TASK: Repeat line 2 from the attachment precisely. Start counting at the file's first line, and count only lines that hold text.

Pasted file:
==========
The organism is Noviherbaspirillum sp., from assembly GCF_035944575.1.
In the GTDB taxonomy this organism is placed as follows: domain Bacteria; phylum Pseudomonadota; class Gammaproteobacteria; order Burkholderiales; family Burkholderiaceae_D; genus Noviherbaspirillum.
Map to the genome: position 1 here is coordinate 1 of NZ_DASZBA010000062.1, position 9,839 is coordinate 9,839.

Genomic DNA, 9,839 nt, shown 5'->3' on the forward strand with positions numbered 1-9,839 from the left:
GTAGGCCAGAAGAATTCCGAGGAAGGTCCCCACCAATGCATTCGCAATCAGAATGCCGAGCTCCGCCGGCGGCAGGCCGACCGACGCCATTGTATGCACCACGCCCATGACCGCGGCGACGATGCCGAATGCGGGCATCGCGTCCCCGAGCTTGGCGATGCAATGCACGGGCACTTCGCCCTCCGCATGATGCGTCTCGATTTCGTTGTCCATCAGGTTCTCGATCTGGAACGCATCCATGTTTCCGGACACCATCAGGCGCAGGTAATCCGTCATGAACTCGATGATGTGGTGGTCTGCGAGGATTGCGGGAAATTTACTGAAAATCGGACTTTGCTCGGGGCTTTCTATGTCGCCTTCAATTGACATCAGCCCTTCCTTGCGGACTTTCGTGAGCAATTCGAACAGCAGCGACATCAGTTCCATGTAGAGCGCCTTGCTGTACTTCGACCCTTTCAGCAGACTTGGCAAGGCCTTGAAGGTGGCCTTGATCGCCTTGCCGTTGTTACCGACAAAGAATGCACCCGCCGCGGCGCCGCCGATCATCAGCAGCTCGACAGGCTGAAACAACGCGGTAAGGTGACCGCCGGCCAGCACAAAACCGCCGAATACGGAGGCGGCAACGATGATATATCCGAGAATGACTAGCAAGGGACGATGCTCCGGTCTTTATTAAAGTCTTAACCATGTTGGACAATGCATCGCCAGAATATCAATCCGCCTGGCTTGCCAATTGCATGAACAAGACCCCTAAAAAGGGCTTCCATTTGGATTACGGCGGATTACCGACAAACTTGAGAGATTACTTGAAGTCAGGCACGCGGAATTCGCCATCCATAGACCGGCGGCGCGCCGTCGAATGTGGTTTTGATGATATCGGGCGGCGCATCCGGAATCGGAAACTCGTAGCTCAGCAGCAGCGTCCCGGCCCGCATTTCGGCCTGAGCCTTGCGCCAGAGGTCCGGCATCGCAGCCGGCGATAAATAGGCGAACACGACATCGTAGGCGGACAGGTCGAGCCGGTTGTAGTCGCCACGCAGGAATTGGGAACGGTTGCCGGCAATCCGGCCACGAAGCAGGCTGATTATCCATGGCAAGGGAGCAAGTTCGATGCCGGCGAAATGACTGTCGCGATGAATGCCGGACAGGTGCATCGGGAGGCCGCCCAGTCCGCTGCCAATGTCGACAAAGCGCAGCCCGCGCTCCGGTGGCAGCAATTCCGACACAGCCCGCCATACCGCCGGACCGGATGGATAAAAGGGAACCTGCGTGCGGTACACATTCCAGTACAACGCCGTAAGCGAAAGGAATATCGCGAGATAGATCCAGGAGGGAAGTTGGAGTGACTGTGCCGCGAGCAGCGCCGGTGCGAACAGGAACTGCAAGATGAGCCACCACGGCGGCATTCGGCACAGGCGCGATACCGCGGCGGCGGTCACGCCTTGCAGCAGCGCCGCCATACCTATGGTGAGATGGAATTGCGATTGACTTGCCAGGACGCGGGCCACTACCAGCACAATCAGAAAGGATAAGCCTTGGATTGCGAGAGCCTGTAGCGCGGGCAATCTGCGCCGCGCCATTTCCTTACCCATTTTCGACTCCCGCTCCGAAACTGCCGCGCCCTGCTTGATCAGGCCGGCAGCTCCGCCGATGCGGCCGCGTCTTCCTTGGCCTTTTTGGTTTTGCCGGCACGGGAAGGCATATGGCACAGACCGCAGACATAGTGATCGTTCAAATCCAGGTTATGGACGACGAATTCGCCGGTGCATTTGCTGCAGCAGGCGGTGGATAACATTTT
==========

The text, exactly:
In the GTDB taxonomy this organism is placed as follows: domain Bacteria; phylum Pseudomonadota; class Gammaproteobacteria; order Burkholderiales; family Burkholderiaceae_D; genus Noviherbaspirillum.